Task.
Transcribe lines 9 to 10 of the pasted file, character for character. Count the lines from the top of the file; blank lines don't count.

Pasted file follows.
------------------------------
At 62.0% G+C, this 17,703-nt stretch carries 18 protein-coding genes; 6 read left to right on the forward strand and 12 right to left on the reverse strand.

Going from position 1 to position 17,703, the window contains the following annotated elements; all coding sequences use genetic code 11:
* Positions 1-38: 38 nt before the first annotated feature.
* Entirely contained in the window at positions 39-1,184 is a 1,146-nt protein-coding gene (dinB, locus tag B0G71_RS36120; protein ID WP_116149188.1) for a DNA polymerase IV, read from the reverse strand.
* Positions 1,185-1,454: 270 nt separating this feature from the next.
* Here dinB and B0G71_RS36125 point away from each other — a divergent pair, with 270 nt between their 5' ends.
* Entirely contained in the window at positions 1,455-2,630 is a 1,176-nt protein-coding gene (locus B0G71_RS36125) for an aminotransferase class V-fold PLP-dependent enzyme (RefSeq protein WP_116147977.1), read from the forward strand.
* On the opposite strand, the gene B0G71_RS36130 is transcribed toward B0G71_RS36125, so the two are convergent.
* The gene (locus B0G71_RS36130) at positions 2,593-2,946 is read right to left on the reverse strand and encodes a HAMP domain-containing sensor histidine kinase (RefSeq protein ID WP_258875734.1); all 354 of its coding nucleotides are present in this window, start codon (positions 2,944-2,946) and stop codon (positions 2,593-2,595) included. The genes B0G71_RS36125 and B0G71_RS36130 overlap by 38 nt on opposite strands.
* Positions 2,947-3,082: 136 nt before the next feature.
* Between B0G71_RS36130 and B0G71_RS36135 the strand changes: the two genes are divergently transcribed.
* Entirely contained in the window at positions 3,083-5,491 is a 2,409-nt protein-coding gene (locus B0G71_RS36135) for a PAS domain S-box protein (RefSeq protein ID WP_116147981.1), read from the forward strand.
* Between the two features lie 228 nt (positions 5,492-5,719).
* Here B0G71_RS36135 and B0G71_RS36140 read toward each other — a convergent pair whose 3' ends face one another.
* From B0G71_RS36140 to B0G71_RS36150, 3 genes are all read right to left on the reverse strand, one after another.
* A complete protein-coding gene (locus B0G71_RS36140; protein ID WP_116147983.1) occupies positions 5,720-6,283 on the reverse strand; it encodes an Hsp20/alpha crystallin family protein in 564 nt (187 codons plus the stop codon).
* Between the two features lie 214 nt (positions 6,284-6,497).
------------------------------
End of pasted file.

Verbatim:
* The gene (locus B0G71_RS36130) at positions 2,593-2,946 is read right to left on the reverse strand and encodes a HAMP domain-containing sensor histidine kinase (RefSeq protein ID WP_258875734.1); all 354 of its coding nucleotides are present in this window, start codon (positions 2,944-2,946) and stop codon (positions 2,593-2,595) included. The genes B0G71_RS36125 and B0G71_RS36130 overlap by 38 nt on opposite strands.
* Positions 2,947-3,082: 136 nt before the next feature.